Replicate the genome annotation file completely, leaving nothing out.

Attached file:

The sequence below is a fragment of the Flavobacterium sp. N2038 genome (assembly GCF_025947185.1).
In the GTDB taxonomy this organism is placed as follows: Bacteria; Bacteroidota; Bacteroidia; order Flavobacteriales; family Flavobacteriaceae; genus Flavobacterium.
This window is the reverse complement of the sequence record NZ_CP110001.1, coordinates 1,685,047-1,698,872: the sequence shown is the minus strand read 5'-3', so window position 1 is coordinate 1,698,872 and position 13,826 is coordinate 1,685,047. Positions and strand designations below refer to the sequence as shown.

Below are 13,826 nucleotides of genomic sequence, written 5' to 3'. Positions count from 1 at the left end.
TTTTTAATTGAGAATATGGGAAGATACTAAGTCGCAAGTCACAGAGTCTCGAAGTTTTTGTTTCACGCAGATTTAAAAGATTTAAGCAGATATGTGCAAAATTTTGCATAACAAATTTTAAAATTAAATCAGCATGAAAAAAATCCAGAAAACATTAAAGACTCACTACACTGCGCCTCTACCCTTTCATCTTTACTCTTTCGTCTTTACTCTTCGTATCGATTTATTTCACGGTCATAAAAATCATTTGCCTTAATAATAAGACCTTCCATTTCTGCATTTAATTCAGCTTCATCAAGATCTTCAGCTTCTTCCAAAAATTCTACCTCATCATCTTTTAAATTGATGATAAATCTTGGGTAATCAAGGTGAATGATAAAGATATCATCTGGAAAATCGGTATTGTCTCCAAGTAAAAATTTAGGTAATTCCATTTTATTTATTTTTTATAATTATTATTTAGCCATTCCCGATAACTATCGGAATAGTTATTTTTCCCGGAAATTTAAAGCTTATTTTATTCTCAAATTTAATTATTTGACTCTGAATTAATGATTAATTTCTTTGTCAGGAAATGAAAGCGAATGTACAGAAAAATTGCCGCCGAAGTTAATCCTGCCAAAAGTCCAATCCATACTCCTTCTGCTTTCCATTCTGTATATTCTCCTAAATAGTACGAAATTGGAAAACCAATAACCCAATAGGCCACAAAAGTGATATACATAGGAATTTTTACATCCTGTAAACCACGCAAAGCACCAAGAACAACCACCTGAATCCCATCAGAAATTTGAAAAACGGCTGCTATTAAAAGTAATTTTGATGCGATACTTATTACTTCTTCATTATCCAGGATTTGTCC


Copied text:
The sequence below is a fragment of the Flavobacterium sp. N2038 genome (assembly GCF_025947185.1).
In the GTDB taxonomy this organism is placed as follows: Bacteria; Bacteroidota; Bacteroidia; order Flavobacteriales; family Flavobacteriaceae; genus Flavobacterium.
This window is the reverse complement of the sequence record NZ_CP110001.1, coordinates 1,685,047-1,698,872: the sequence shown is the minus strand read 5'-3', so window position 1 is coordinate 1,698,872 and position 13,826 is coordinate 1,685,047. Positions and strand designations below refer to the sequence as shown.

Below are 13,826 nucleotides of genomic sequence, written 5' to 3'. Positions count from 1 at the left end.
TTTTTAATTGAGAATATGGGAAGATACTAAGTCGCAAGTCACAGAGTCTCGAAGTTTTTGTTTCACGCAGATTTAAAAGATTTAAGCAGATATGTGCAAAATTTTGCATAACAAATTTTAAAATTAAATCAGCATGAAAAAAATCCAGAAAACATTAAAGACTCACTACACTGCGCCTCTACCCTTTCATCTTTACTCTTTCGTCTTTACTCTTCGTATCGATTTATTTCACGGTCATAAAAATCATTTGCCTTAATAATAAGACCTTCCATTTCTGCATTTAATTCAGCTTCATCAAGATCTTCAGCTTCTTCCAAAAATTCTACCTCATCATCTTTTAAATTGATGATAAATCTTGGGTAATCAAGGTGAATGATAAAGATATCATCTGGAAAATCGGTATTGTCTCCAAGTAAAAATTTAGGTAATTCCATTTTATTTATTTTTTATAATTATTATTTAGCCATTCCCGATAACTATCGGAATAGTTATTTTTCCCGGAAATTTAAAGCTTATTTTATTCTCAAATTTAATTATTTGACTCTGAATTAATGATTAATTTCTTTGTCAGGAAATGAAAGCGAATGTACAGAAAAATTGCCGCCGAAGTTAATCCTGCCAAAAGTCCAATCCATACTCCTTCTGCTTTCCATTCTGTATATTCTCCTAAATAGTACGAAATTGGAAAACCAATAACCCAATAGGCCACAAAAGTGATATACATAGGAATTTTTACATCCTGTAAACCACGCAAAGCACCAAGAACAACCACCTGAATCCCATCAGAAATTTGAAAAACGGCTGCTATTAAAAGTAATTTTGATGCGATACTTATTACTTCTTCATTATCCAGGATTTGTCC